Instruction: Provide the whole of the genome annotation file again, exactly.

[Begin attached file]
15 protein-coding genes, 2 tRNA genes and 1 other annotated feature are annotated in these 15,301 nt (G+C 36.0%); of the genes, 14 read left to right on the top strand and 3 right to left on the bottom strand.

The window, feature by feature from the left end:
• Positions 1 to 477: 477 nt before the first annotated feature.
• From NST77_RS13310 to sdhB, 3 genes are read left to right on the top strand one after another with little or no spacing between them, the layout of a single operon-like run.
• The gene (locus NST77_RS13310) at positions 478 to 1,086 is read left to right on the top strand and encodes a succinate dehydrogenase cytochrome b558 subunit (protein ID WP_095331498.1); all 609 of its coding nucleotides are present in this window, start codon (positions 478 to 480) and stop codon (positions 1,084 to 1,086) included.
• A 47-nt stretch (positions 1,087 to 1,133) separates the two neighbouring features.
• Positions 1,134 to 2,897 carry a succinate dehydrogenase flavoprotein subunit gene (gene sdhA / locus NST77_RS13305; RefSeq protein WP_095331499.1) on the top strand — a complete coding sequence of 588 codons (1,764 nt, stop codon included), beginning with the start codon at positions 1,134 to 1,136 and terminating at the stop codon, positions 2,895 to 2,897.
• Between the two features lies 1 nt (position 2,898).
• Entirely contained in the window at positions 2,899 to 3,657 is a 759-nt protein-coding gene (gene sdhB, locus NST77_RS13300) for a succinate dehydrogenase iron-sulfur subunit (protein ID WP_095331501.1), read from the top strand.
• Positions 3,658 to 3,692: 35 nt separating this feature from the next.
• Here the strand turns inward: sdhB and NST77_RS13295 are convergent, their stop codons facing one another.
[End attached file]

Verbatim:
15 protein-coding genes, 2 tRNA genes and 1 other annotated feature are annotated in these 15,301 nt (G+C 36.0%); of the genes, 14 read left to right on the top strand and 3 right to left on the bottom strand.

The window, feature by feature from the left end:
• Positions 1 to 477: 477 nt before the first annotated feature.
• From NST77_RS13310 to sdhB, 3 genes are read left to right on the top strand one after another with little or no spacing between them, the layout of a single operon-like run.
• The gene (locus NST77_RS13310) at positions 478 to 1,086 is read left to right on the top strand and encodes a succinate dehydrogenase cytochrome b558 subunit (protein ID WP_095331498.1); all 609 of its coding nucleotides are present in this window, start codon (positions 478 to 480) and stop codon (positions 1,084 to 1,086) included.
• A 47-nt stretch (positions 1,087 to 1,133) separates the two neighbouring features.
• Positions 1,134 to 2,897 carry a succinate dehydrogenase flavoprotein subunit gene (gene sdhA / locus NST77_RS13305; RefSeq protein WP_095331499.1) on the top strand — a complete coding sequence of 588 codons (1,764 nt, stop codon included), beginning with the start codon at positions 1,134 to 1,136 and terminating at the stop codon, positions 2,895 to 2,897.
• Between the two features lies 1 nt (position 2,898).
• Entirely contained in the window at positions 2,899 to 3,657 is a 759-nt protein-coding gene (gene sdhB, locus NST77_RS13300) for a succinate dehydrogenase iron-sulfur subunit (protein ID WP_095331501.1), read from the top strand.
• Positions 3,658 to 3,692: 35 nt separating this feature from the next.
• Here the strand turns inward: sdhB and NST77_RS13295 are convergent, their stop codons facing one another.